A demonstration of graded browser support

In my post ‘Effective Browser Support‘ I explained how we should not be looking to make sites identical in all browsers, but rather focusing on usability and accessibility. In this post I demonstrate how that works in practice.

I recently launched a new Headscape service called the Consultancy Clinic. As part of this launch I created a small single page website. Let me use this site to demonstrate how graded browser support can work.

Remember – the idea of graded browser support is to support all browsers so that your site is usable, accessible and at least reasonably attractive. With that in mind lets start with the lowest common denominator.

Starting with the basics – HTML

All web browsers can support HTML. So as a bare minimum I needed to ensure my new website was usable and accessible in raw HTML format. To test this I used the free Lynx Viewer and it returned this…

Consultancy Clinic site viewed in Lynx

So far so good. But what about those browsers who think they understand CSS but don’t render it properly?

The pretenders

Unfortunately when it comes to CSS support things are not black and white. Although some browsers support styling flawlessly, others think they know what they are doing when they do not.

Poor implementation of CSS is the curse of older browsers. Browsers like Netscape 4 and IE 5 offer very limited CSS support and badly implementing what it does provide.

Instead of ignoring these browsers I create a basic CSS file which does some simple formatting. Instead of compromising the design to accommodate the limitations of these browsers, I deliver a simplified version which is usable and accessible.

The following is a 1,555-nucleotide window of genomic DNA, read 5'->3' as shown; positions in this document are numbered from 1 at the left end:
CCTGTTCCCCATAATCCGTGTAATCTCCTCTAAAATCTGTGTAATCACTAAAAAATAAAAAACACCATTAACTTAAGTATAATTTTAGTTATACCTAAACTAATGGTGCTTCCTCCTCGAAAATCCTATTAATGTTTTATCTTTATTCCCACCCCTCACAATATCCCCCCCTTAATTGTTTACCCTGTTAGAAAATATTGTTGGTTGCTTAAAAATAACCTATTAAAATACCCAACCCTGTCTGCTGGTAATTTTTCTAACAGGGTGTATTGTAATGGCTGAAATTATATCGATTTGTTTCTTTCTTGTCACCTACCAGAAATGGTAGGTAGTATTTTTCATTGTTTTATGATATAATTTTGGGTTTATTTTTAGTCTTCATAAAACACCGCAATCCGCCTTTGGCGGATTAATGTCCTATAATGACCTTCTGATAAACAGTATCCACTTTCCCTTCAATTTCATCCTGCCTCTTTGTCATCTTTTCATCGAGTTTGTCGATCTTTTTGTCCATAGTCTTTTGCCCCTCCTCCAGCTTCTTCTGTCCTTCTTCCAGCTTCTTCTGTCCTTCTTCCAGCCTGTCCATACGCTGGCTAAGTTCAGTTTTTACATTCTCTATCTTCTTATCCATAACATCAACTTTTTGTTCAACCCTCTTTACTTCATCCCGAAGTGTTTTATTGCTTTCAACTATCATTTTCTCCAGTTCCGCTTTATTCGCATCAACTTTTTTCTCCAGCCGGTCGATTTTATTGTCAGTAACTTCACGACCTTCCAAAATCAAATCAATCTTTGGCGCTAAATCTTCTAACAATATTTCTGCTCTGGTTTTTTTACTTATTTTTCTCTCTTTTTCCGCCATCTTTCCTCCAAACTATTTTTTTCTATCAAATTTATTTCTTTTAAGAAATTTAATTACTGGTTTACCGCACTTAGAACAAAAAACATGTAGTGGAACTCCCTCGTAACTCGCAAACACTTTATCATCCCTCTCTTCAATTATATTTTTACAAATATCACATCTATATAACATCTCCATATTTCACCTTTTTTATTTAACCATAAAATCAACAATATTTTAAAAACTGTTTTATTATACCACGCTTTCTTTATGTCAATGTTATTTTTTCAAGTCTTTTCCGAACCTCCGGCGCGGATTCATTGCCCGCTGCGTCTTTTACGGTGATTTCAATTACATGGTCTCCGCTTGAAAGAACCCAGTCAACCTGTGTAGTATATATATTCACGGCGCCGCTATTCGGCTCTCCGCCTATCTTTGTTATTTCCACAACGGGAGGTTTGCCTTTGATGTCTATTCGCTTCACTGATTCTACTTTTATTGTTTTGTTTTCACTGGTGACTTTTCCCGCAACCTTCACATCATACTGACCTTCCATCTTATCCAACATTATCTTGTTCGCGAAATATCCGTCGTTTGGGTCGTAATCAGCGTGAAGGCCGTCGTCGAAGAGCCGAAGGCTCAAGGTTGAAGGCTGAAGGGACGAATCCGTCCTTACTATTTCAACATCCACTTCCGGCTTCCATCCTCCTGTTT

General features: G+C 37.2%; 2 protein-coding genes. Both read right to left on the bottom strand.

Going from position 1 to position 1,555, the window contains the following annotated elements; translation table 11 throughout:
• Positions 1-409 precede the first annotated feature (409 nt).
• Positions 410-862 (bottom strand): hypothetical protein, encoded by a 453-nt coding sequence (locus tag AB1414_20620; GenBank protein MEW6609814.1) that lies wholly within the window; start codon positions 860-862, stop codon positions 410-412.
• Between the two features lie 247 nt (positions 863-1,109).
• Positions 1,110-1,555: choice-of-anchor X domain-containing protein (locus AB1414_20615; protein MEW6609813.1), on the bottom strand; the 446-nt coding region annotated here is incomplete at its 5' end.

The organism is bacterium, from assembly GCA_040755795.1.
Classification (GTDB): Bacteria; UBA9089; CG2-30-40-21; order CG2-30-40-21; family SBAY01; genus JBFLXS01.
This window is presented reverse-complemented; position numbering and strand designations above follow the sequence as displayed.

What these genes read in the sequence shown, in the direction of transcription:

Consultancy Clinic Website viewed in IE 5

As you can see the design focuses on some simple layout and typography. That way it avoids anything IE 5 may have trouble displaying correctly.

Dealing with IE6 and above

The next step was to create a more sophisticated design for browsers such as IE 6,7 and 8. These browsers understand CSS well but lack some of the more modern enhancements.

It was necessary to hide this enchanced stylesheet from ‘the pretenders’ who would render it badly. To do this I had to use a CSS hack, which was unfortunate. However, older browsers now completely ignore it.

How I did that is outside of the scope of this article. However if you want to know, view the source on the site and look for default.css.

This new design now renders perfectly well in the more modern versions of IE.

Consultancy Clinic website in IE 7

A watermark image is highlighted in this screenshot

There are however, subtle differences between the versions of IE. For example IE6 does not support transparent PNGs and so in IE 6 the watermark on the form does not appear. Although it would have been possible to force IE6 to display this image, it was more sensible to simply not show it. After all the watermark is an embellishment to the design, not a fundamental part of it.

The bells and whistles

Finally I have added some further embellishments to the design for more advanced browsers. For example both Firefox and Safari support border-radius. This allowed me to add curved corners, which are simply ignored by browsers who do not support that style.

Consultancy Clinic Website in Firefox

I was even able to go a step further in Safari because it supports dynamic shadows.

Consultancy Clinic website in Safari

Conclusions

Design enhancements like drop shadows and rounded corners are important, but not to the same degree as usability and accessibility. With finite time and budget, we are better spending our time making sure the site is usable on all browsers rather than getting it looking identical in a few.

With the time I saved not trying to force IE6 to display a rounded corner correctly, I was able to ensure the site looked good in older browsers with a limited understanding of CSS.

Once you accept that your site will not look identical in all browsers, you will be able to build sites faster, cheaper and ensure a broader range of devices can access them. Surely that is worthwhile?

  • http://www.mrdarcymurphy.com Mr. Darcy Murphy

    Great work Paul. This is the way it should be done.

  • http://www.lecombs.com lecombs

    Great post! What would you suggestions be for larger sites, where multiple pages and more in-depth styling is needed?